The other major issue is that our floor was lied to (i.e. misled to achieve the goal of increased participation in floor meetings) by you, Residence Life, our hall director, and perhaps other parties.  We were told that floor meetings are mandatory events we are required to attend.  This a major issue that creates even more mistrust between the residents and Residence Life.  It is not until now, over two months into the semester, that anyone has made clear that floor meeting attendance is not required.  Perhaps creating events that residents would actually want to attend is a better approach than creating a bunch of unengaging, worthless activities and then dubbing them "mandatory." …
 
Why can’t we make the one-on-ones simply a sit down and chat time when each resident can get to know the R.A. and form a more personal, more trusting, relationship?  I think that would be more valuable in the long run than me telling you when I discovered my sexual identity, or when I was first made aware of my race.  Taking this approach you would actually know the important stuff about each resident.  You would get to know personalities and goals, and you would get a sense for how all of your residents are enjoying college.  It would be far more valuable to both of us than me telling you about a time when I confronted someone about an issue of diversity.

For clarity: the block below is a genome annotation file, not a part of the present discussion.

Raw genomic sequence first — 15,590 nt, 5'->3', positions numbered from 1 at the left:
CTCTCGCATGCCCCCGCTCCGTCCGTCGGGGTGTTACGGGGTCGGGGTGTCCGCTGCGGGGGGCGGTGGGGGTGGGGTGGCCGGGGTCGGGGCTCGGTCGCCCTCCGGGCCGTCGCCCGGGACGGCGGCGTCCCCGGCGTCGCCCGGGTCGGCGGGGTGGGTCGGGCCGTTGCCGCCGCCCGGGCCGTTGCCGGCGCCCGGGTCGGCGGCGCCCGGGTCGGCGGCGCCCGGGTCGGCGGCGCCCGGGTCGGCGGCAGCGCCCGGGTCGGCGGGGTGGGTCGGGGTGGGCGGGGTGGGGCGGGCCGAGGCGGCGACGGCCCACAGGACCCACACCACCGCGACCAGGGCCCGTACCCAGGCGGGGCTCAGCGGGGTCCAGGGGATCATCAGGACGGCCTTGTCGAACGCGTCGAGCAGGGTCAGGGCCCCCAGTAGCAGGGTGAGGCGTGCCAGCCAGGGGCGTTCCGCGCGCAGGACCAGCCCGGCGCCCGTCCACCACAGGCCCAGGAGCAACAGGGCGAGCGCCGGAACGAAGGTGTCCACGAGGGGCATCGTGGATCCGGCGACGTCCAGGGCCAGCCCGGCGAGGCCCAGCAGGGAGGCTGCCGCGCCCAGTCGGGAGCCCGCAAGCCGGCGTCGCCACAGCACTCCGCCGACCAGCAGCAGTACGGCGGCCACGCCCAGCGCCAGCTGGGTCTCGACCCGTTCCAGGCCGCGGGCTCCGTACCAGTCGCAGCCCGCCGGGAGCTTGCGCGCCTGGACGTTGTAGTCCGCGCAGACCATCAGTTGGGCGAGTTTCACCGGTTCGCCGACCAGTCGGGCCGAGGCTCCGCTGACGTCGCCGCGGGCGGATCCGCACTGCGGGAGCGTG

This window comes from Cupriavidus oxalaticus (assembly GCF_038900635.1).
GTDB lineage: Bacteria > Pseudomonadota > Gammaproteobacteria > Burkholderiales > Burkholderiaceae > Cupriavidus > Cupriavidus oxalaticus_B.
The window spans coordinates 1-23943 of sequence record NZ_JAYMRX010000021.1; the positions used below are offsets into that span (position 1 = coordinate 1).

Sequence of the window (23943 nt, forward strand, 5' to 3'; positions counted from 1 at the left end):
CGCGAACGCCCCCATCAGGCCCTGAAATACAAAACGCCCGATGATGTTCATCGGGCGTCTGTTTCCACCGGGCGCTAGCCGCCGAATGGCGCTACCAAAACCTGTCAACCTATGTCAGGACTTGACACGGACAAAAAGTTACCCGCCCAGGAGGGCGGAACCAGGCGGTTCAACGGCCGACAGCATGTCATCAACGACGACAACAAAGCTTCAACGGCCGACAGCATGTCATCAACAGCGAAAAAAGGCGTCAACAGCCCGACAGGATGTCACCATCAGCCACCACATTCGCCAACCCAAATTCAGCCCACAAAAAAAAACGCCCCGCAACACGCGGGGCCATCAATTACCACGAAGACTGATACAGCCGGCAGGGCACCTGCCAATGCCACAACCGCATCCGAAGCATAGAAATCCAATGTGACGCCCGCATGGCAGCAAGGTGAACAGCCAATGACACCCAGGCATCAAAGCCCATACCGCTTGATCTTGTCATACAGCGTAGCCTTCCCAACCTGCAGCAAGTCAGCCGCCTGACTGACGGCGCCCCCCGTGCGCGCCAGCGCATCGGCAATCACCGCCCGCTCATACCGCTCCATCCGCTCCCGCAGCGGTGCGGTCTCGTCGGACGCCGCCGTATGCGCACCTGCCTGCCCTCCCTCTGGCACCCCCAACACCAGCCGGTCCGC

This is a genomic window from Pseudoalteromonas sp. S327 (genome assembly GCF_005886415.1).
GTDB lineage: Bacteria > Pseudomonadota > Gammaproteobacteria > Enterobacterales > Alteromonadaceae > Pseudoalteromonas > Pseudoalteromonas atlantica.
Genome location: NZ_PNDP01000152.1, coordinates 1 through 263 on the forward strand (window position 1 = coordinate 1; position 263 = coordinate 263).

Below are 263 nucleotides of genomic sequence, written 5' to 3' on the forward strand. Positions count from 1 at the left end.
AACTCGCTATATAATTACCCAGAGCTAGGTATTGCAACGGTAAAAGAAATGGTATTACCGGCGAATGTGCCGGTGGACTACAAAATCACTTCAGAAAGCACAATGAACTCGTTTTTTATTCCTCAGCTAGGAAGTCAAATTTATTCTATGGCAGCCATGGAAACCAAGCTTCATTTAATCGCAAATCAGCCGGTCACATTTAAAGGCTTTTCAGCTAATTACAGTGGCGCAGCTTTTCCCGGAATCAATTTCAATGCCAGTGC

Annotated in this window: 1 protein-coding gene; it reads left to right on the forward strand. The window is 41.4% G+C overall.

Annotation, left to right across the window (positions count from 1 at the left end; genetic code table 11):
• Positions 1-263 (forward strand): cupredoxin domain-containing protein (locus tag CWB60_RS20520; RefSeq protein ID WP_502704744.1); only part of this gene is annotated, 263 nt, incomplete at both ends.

And there are more.  How much more evidence does President Harker need?

Schools: University of Delaware Cases: University of Delaware: Students Required to Undergo Ideological Reeducation